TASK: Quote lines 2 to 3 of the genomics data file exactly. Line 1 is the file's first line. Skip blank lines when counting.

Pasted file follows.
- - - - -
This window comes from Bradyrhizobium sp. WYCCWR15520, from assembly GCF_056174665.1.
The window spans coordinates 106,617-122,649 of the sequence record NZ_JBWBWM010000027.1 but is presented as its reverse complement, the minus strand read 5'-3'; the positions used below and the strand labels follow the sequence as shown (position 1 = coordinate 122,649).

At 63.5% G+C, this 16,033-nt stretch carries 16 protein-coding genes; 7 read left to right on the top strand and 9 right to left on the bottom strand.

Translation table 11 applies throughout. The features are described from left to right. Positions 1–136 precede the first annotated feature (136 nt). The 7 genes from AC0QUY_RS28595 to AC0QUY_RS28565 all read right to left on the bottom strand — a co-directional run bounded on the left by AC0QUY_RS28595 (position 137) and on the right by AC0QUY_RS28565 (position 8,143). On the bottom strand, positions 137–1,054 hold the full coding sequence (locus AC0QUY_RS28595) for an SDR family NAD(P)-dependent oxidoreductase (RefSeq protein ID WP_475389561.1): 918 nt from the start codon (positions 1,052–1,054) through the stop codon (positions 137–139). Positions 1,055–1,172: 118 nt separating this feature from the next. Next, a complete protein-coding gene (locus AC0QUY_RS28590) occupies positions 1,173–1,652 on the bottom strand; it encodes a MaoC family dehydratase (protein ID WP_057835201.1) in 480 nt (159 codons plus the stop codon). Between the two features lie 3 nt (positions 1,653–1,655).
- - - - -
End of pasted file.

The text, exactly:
The window spans coordinates 106,617-122,649 of the sequence record NZ_JBWBWM010000027.1 but is presented as its reverse complement, the minus strand read 5'-3'; the positions used below and the strand labels follow the sequence as shown (position 1 = coordinate 122,649).

At 63.5% G+C, this 16,033-nt stretch carries 16 protein-coding genes; 7 read left to right on the top strand and 9 right to left on the bottom strand.